More than $720 million raised through the Morrison government's controversial robo-debt program will be refunded.
Government Services Minister Stuart Robert says the scheme was not "sufficient under law".
"So, therefore, we will return that money and move forward with our income compliance program with further proof points," he said on the Gold Coast.
"We have advice now that shows that when the program started five years ago, the information for the use of averaged ATO income was not sufficient and further proof points were needed."
About 470,000 debts were raised through the defunct welfare scheme, which is now the subject of a class action challenge.
The debts are linked to about 373,000 Australians as some people were made to repay Centrelink multiple times.
Mr Robert said the repayments would be made automatically.
Interest payments and recovery fees will also be refunded.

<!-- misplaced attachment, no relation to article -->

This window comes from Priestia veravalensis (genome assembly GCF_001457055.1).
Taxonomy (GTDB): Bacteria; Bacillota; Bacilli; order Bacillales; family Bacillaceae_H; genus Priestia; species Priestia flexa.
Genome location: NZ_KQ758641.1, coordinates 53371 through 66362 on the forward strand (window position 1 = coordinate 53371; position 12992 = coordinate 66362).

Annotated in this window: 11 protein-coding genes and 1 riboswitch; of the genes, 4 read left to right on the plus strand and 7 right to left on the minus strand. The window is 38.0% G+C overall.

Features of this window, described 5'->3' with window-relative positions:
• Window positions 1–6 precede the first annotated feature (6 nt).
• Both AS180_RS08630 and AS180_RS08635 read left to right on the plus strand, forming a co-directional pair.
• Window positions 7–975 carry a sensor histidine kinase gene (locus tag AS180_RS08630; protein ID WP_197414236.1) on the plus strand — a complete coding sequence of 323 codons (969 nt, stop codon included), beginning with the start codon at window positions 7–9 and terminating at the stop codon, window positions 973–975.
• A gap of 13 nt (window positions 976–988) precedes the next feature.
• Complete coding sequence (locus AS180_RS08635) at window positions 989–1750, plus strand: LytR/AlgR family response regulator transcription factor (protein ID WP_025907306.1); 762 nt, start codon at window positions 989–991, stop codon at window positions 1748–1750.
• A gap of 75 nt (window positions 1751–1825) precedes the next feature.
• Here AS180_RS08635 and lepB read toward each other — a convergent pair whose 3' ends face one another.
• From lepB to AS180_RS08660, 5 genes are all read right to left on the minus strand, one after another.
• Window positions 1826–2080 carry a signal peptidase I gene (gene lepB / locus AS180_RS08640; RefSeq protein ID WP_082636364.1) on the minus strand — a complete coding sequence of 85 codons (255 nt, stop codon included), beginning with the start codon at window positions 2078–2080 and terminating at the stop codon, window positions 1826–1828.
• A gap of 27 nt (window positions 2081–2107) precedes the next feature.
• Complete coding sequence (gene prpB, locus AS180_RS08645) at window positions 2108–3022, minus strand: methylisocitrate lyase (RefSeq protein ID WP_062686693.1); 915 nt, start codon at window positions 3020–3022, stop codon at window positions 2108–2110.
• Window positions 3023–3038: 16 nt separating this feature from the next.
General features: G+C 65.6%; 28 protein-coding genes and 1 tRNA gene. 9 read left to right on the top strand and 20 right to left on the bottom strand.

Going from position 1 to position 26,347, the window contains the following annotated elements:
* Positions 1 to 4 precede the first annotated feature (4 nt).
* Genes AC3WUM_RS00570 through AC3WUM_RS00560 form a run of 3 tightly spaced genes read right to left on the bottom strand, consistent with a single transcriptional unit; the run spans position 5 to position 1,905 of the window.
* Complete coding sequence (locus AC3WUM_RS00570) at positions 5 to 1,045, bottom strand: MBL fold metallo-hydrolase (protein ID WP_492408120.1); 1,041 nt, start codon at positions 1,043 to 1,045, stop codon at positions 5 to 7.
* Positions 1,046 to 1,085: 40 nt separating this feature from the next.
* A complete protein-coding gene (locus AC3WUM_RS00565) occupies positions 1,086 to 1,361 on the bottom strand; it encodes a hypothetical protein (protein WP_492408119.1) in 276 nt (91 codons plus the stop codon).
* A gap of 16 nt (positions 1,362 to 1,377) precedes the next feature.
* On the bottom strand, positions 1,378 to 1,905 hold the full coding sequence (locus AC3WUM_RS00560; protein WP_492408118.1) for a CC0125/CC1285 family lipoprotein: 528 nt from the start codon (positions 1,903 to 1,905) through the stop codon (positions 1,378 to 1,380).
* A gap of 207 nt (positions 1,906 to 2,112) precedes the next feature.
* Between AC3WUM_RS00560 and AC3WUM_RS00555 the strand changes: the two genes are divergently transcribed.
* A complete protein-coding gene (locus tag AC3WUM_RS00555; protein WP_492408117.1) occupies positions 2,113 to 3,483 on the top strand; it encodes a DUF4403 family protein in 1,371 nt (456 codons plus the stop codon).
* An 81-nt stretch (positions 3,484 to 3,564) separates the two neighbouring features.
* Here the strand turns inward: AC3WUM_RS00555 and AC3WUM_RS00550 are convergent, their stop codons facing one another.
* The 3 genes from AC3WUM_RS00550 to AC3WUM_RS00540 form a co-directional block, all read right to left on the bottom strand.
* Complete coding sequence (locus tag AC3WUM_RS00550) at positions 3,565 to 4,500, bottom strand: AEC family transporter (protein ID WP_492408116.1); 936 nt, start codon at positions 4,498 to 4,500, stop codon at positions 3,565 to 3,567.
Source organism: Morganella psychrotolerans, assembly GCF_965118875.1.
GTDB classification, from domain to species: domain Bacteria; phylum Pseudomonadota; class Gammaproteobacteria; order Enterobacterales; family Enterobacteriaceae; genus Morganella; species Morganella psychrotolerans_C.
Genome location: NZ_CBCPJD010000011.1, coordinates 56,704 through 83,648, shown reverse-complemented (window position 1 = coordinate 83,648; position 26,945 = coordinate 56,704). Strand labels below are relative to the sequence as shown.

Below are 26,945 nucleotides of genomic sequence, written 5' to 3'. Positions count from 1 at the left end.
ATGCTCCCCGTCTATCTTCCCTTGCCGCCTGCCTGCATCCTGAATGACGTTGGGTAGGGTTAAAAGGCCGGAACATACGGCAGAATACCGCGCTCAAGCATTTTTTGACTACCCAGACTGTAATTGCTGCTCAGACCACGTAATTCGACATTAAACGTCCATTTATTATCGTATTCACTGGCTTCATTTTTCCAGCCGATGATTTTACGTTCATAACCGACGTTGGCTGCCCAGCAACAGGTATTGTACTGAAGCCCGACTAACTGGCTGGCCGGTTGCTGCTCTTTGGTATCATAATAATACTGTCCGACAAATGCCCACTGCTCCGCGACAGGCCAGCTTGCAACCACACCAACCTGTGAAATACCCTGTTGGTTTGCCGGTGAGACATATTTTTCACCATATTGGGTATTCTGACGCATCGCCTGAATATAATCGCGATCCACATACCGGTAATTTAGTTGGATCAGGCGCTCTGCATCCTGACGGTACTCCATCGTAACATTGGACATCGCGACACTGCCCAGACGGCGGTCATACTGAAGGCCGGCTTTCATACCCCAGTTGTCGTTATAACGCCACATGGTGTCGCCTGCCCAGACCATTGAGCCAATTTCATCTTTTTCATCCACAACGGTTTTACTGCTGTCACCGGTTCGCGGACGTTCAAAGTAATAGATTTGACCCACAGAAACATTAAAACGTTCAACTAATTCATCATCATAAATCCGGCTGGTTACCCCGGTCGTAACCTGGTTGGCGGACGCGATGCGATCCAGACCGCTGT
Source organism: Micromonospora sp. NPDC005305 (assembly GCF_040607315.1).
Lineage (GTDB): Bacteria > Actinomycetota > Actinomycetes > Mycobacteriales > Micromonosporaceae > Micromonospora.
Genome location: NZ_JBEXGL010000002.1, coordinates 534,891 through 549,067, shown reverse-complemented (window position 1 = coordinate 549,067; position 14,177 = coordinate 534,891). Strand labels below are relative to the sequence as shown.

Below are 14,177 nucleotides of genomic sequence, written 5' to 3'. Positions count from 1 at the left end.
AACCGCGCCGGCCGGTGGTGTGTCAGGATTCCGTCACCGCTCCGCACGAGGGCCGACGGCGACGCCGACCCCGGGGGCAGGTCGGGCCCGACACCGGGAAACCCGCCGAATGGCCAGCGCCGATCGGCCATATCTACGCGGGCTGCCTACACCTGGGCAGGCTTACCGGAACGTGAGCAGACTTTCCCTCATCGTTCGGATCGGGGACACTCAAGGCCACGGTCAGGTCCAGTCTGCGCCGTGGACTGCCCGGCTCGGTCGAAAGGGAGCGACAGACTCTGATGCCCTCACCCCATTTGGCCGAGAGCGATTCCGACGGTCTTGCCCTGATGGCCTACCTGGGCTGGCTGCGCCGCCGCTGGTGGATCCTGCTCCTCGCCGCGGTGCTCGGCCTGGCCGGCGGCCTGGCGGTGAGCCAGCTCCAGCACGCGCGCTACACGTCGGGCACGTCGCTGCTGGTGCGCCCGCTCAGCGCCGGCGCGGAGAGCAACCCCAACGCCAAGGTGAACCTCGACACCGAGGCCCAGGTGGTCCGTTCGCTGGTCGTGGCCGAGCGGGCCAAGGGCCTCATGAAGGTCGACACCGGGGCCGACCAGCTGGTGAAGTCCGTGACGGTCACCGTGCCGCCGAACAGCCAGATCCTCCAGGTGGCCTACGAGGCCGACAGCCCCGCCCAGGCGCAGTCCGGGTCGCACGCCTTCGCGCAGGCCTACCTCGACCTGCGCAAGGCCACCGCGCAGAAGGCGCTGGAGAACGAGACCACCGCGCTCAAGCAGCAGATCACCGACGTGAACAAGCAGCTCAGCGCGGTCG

The controversial system was ruled unlawful last year, with the Federal Court saying Centrelink could not have been satisfied the debt was correct.
The government had wound back the scheme prior to the court decision.
The scheme matched Australian Taxation Office and Centrelink data to claw back overpaid welfare payments.
People were automatically contacted if Centrelink thought they might owe more than $1000.
One in five debt letters sent were based on false information.
Labor's government services spokesman Bill Shorten said the minister should apologise.
"He should immediately front the Australian public and apologise to the multitude of robo-debt victims who have suffered so much because of this scandal," he said.
Greens senator Rachel Siewert was cheering that people will be repaid, saying it was impossible to count the social and economic cost of the scheme.
"This is a historic day. I am overwhelmed thinking of the untold suffering that this illegal scheme has caused," she said.
The previous Labor government introduced a similar process in 2011 but had each case reviewed by a staff member at the Department of Human Services while the coalition moved to a fully-automated system in 2016.
Australian Associated Press